Extremely lost, What to do next?!

    International med schools are a viable option. My brother went through the IMG route after high school and he matched to a competitive specialty in the US. International schools are definitely an option worth considering, if you are willing to work hard. Having said so, it is still a very difficult option given the amount of debt that you will have once you finish med school. My brother says that if he would go back in time, he would stay in Canada and try to get into Canadian med school so he would stay close to us and save money.
  7. End Poverty

    More females than males in medicine?

    There is a study showing that females doctors are better than male doctors.. but the study has had some critique: https://www.forbes.com/sites/brucelee/2017/02/04/the-study-that-said-female-doctors-are-better-than-male-doctors/#327e0fa93f92
  8. I bought Kaplan Step 2 question bank for $200 and it is been helpful so far . Toronto Notes also has a question bank .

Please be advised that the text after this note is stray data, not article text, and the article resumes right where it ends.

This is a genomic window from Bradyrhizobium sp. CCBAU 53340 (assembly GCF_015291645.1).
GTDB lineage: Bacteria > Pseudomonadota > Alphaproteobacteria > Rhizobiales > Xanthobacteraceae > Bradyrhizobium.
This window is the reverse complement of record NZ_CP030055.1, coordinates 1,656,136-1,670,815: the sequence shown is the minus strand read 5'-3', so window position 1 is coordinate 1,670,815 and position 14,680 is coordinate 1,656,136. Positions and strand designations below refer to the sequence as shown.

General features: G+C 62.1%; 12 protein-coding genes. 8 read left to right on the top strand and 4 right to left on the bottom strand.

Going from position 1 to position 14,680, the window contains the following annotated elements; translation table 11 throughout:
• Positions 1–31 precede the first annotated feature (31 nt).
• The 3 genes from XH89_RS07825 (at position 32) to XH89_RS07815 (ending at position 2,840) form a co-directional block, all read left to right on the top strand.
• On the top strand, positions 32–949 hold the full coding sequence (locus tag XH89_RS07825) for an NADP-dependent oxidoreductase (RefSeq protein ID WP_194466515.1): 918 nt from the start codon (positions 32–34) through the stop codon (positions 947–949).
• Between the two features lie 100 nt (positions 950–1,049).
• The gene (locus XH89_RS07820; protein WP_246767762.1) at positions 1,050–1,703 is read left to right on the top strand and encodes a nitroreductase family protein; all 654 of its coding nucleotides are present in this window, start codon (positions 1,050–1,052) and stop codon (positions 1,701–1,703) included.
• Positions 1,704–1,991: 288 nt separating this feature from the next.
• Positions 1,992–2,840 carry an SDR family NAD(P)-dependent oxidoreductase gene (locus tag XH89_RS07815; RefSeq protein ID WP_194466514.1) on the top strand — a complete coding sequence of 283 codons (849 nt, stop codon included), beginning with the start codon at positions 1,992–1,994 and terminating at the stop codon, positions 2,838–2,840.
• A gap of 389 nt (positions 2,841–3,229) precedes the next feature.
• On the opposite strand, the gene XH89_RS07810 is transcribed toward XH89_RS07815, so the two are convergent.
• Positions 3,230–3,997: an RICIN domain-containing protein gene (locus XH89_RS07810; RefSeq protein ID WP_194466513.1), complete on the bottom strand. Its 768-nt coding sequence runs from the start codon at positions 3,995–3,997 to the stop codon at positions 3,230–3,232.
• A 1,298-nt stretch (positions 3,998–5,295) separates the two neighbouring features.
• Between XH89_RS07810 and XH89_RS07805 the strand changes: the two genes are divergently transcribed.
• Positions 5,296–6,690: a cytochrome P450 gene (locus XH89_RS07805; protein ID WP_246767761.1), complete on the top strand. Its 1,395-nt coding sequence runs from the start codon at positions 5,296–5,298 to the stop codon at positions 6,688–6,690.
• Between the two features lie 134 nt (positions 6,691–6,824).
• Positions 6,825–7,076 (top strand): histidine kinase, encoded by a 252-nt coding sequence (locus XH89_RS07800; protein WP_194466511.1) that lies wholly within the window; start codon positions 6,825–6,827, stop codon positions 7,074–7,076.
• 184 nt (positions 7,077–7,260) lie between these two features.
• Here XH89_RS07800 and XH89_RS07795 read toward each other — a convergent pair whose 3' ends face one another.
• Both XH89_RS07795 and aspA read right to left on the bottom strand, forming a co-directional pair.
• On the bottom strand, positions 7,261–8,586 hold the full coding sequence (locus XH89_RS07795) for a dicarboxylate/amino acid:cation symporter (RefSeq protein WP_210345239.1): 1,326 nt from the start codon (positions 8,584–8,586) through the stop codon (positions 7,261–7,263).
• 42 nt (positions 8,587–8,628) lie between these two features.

9. End Poverty

    Why do people want this so bad ?

    I understand your sentiment, but a lot of individuals go into medicine because they love the subject matter and they are service-oriented individuals. I'm a first year med student ( so I might be naive), but so far I have been loving medicine a lot and I honestly can't imagine doing anything other than medicine/clinical work. I love how I can help people, take care of them, listen to their concerns, and just be there for them. I love it when I can make a patient's day better :)!! I also love the potential for education/ teaching, and making a difference in the lives of your students and inspiring them to be great people/physicians.I also love how you can do research and make a difference at a bigger scale. No other career option offer you that much flexibility ( in my opinion) !!! At times, medicine can be overwhelming and a lot of work, and there is a lot of uncertainty in the process of becoming a doctor, but I still think it is one of the best professions (in my eyes). I'm very grateful that I got into med